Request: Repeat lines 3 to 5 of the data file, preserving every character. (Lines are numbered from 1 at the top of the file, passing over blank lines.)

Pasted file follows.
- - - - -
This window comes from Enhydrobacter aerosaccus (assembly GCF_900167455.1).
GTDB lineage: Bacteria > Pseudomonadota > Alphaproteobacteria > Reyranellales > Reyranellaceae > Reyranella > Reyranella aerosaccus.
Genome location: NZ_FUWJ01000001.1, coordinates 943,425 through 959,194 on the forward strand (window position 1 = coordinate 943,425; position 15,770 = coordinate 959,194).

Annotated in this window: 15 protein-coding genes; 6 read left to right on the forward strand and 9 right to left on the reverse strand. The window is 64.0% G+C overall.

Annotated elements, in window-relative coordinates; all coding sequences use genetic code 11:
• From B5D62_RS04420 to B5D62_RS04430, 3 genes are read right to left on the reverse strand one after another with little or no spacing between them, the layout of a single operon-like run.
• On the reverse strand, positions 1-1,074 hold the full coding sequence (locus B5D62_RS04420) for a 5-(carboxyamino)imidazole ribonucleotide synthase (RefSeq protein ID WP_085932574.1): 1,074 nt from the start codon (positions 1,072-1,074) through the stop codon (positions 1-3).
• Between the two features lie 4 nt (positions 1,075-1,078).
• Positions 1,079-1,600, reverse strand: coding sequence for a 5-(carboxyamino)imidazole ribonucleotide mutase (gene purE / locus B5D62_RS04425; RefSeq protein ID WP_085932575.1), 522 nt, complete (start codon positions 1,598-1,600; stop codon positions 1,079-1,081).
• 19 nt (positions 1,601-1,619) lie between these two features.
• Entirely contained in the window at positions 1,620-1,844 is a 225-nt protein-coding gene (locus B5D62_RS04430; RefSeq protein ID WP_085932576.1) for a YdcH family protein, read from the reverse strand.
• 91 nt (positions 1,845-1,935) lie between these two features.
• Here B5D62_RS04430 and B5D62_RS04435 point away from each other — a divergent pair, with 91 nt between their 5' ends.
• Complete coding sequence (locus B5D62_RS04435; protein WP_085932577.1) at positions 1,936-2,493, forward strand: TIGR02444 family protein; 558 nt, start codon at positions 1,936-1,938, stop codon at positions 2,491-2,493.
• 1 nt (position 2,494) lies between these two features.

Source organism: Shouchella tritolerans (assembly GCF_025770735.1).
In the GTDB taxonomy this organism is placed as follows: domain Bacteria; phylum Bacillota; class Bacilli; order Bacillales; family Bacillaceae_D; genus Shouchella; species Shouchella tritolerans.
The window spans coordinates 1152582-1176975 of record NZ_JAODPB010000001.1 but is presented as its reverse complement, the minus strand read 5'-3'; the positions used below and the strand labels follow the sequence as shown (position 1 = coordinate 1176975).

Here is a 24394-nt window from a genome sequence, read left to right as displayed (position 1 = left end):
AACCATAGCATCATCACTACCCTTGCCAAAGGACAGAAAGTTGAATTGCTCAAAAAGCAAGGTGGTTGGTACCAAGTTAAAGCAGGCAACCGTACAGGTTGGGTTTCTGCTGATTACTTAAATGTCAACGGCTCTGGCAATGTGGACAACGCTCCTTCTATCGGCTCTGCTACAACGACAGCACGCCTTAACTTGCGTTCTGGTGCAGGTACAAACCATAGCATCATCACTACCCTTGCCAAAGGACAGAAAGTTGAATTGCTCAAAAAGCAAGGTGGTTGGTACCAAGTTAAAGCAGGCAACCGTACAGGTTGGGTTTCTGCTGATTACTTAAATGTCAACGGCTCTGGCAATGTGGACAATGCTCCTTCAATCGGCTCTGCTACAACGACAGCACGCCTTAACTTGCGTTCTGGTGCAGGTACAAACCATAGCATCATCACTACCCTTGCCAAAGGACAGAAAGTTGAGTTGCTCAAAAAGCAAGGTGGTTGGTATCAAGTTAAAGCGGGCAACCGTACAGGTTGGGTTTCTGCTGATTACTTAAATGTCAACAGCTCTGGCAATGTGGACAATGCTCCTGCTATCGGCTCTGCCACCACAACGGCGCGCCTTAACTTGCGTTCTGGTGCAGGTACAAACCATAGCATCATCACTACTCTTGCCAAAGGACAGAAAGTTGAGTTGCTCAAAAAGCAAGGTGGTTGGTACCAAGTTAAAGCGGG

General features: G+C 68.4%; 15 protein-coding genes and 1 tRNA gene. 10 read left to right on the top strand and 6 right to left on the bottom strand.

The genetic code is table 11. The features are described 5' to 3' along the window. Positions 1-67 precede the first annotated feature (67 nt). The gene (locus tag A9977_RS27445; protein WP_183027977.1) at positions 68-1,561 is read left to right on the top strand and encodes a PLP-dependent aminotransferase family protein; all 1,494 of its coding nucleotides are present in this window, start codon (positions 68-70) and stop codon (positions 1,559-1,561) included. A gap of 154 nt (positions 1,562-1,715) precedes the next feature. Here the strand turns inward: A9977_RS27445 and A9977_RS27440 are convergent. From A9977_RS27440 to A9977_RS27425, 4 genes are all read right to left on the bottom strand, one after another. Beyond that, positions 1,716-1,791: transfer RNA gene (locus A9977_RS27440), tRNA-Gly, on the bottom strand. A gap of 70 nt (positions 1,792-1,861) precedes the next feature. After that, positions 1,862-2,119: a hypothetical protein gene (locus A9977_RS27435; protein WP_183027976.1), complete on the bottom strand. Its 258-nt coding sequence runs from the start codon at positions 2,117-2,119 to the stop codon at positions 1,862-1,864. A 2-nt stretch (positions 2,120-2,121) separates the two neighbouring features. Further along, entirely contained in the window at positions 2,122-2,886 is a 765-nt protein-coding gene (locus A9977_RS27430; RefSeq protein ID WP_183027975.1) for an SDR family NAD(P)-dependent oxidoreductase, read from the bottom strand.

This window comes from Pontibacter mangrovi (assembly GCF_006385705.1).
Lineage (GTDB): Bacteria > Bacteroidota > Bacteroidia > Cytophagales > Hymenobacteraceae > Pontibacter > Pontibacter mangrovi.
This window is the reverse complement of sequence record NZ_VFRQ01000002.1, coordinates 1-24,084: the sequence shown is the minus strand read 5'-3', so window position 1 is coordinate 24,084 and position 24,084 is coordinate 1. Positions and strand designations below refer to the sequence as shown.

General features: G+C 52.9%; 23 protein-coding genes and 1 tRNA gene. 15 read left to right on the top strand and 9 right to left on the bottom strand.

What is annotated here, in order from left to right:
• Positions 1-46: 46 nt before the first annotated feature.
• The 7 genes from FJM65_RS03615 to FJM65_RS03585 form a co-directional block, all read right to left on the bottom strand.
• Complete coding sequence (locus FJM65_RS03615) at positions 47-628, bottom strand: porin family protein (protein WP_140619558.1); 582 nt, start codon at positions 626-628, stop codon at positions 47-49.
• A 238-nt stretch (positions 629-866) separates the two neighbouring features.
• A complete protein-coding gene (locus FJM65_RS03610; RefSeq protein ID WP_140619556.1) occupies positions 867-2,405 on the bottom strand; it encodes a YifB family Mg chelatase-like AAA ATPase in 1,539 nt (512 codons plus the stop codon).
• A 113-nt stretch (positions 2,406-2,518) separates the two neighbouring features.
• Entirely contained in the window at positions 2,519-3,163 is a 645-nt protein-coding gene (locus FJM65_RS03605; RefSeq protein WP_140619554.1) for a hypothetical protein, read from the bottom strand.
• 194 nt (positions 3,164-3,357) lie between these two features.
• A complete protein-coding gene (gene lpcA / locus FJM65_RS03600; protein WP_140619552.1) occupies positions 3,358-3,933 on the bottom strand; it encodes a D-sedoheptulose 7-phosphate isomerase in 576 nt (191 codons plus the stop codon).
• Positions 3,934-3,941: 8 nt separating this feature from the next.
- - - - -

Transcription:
Genome location: NZ_FUWJ01000001.1, coordinates 943,425 through 959,194 on the forward strand (window position 1 = coordinate 943,425; position 15,770 = coordinate 959,194).

Annotated in this window: 15 protein-coding genes; 6 read left to right on the forward strand and 9 right to left on the reverse strand. The window is 64.0% G+C overall.

Annotated elements, in window-relative coordinates; all coding sequences use genetic code 11: